Looking out of my office window, a flash of moving red and black catches my eye It's a monarch butterfly, aimlessly (it seems) flying past the building, Then I see another and a little while later, another.
Now I know, autumn has begun. Although it's still hot outside and leaves have yet to change to into their warmer fall hues, now I know that autumn has begun.
The monarch butterfly, one of the few butterflies that migrates, is easily recognized by dark orange wings with black veins and white edge spots. This 4-inch butterfly is found throughout the United States and into southern Canada. From September to the third week of October, as the days grow shorter, millions of monarchs make their way south to overwinter in the Gulf States and remote mountain valleys of southcentral Mexico.
Peninsulas are good areas to observe migrating butterflies. Point Lookout, Eastern Neck National Wildlife Refuge and Black Walnut Point in Maryland and Cape Charles and Kiptopeke in Virginia often attract monarchs.
Migrating monarchs often rest at these and other southern tips before crossing water. The butterflies sometimes rest on narrow-leaved trees like willows, maples and pines.
And they are not the only ones on the move. Raptors (hawks, falcons and eagles) begin their annual southward migration just prior to the fall foliage color change.
The earliest of these migrants are generally not noticed. Beginning their move in September, juvenile birds lead the way Adults generally wait until later in the fall to join the southbound flight.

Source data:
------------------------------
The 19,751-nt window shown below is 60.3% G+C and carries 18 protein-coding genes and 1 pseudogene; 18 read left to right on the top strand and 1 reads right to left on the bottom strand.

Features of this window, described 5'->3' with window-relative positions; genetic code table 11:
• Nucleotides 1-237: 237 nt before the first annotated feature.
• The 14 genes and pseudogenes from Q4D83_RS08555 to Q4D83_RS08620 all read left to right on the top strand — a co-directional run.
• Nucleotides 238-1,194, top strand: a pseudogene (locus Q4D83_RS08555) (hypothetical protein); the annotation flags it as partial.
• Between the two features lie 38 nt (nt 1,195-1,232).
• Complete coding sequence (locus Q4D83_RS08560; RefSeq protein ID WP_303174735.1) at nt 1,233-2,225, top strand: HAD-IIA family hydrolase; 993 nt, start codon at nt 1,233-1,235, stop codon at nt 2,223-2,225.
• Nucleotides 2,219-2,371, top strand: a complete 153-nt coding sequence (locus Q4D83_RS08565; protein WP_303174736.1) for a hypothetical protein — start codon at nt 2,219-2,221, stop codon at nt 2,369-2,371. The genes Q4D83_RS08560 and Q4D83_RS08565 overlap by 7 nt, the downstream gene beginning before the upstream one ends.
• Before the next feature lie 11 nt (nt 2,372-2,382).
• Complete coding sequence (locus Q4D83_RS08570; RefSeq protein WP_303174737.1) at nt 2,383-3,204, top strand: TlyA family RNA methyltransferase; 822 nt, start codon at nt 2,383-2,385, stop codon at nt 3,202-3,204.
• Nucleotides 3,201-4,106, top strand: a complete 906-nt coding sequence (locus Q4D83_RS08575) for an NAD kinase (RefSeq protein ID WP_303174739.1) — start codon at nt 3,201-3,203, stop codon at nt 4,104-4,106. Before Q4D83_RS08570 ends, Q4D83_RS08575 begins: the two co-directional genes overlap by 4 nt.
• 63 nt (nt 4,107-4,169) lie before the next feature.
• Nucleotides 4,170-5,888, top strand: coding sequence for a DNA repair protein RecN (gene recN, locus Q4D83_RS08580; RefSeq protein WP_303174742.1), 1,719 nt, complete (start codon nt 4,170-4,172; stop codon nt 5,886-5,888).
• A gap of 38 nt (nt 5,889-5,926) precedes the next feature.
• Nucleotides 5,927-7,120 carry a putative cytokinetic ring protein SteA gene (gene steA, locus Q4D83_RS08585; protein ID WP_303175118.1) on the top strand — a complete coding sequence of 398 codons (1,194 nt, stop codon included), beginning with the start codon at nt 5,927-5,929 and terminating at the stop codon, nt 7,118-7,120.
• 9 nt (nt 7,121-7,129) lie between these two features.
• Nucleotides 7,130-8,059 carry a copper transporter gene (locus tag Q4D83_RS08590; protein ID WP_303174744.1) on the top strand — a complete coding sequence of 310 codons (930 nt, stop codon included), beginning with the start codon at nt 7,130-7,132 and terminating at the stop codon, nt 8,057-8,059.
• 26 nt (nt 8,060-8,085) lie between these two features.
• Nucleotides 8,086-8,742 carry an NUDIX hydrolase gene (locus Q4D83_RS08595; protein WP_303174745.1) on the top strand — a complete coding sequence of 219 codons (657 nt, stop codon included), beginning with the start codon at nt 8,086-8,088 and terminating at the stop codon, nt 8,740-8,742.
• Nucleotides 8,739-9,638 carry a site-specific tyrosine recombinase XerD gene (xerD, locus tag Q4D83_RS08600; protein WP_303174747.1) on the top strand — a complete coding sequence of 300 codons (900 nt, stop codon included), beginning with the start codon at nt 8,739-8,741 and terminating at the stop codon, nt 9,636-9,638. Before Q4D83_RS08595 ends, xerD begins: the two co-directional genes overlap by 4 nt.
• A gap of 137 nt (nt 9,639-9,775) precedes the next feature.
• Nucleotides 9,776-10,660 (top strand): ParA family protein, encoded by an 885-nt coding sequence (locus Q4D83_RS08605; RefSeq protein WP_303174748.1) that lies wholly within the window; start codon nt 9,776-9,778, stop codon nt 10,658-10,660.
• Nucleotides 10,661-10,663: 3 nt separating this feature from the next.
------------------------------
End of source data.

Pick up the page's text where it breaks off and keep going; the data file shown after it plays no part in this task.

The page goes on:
As they approach the Chesapeake Bay from the north, the land formation changes, causing some birds to funnel along the coast while others are steered toward the mountains.
To observe the hawk flights along a mountain passage, travel toward the Appalachian or Blue Ridge mountain ranges.
West-facing ridges in Pennsylvania, western Maryland and Virginia provide excellent opportunities to see the southbound migration. Locations to observe a coastal fall flight can be found along the southern end of peninsulas such as Cape May, NJ; Cape Henlopen, DE; the barrier islands of Assateague, MD, and Chincoteague, VA; and all points south along the beaches to Cape Charles, VA.
And not only are the skies busy. The Chesapeake Bay and the waters that feed it are highways for fish and other aquatic life.
American eels, which have been maturing in rivers systems of the watershed, are preparing for a long migration back to the oceanic waters of the Sargasso Sea to spawn. They stop feeding, their eyes and pectoral fins enlarge, and their color changes to a gray back and white belly. The migration occurs throughout autumn nights as adults descend streams and rivers.
Young American shad, usually in fresh or brackish water, move toward the ocean. Some juveniles enter the ocean while others overwinter in deep holes near the Bay's mouth. Menhaden are also migrating south toward the North Carolina capes, where they remain until March and early April. Bluefish begin to migrate out of the Bay and move south along the coast, peaking in abundance near the Bay's mouth in October and November. Striped bass move to lower areas of rivers in autumn.
Even blue crabs are restless. Mating occurs in summer months and although males remain in upper to middle portions of the Bay, they do head to deeper water. Mature females move south, overwintering in deep basins of the lower Bay.
And just when it seems that all of the wildlife is moving out of the Bay, roughly one third of all waterfowl along the East Coast begins to return to the Chesapeake Bay to spend the winter.
Swans, geese and ducks from Alaska, Canada, northcentral United States, and New England seek out the wetlands, shorelines and open water, which provide food critical to their survival.
Autumn would not be complete without the V-shape of migrating geese in sky. Constant honking not only signals the arrival of the familiar Canada goose, but that autumn itself has returned.